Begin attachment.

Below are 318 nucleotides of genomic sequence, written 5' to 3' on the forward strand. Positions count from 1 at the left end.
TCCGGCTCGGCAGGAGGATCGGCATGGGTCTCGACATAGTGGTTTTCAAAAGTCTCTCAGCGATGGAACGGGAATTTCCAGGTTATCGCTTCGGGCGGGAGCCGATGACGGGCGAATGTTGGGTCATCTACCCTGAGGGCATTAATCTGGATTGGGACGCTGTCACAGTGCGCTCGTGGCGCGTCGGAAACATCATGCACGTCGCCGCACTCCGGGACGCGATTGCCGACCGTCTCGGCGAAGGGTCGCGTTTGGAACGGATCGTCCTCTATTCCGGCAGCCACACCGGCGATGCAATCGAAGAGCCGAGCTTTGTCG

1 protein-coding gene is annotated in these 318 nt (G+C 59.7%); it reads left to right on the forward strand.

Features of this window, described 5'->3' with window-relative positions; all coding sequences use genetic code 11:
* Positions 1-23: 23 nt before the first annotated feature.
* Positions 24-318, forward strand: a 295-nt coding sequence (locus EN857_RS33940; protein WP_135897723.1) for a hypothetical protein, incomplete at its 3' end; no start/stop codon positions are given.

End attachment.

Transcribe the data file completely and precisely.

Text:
Below are 318 nucleotides of genomic sequence, written 5' to 3' on the forward strand. Positions count from 1 at the left end.
TCCGGCTCGGCAGGAGGATCGGCATGGGTCTCGACATAGTGGTTTTCAAAAGTCTCTCAGCGATGGAACGGGAATTTCCAGGTTATCGCTTCGGGCGGGAGCCGATGACGGGCGAATGTTGGGTCATCTACCCTGAGGGCATTAATCTGGATTGGGACGCTGTCACAGTGCGCTCGTGGCGCGTCGGAAACATCATGCACGTCGCCGCACTCCGGGACGCGATTGCCGACCGTCTCGGCGAAGGGTCGCGTTTGGAACGGATCGTCCTCTATTCCGGCAGCCACACCGGCGATGCAATCGAAGAGCCGAGCTTTGTCG

1 protein-coding gene is annotated in these 318 nt (G+C 59.7%); it reads left to right on the forward strand.

Features of this window, described 5'->3' with window-relative positions; all coding sequences use genetic code 11:
* Positions 1-23: 23 nt before the first annotated feature.
* Positions 24-318, forward strand: a 295-nt coding sequence (locus EN857_RS33940; protein WP_135897723.1) for a hypothetical protein, incomplete at its 3' end; no start/stop codon positions are given.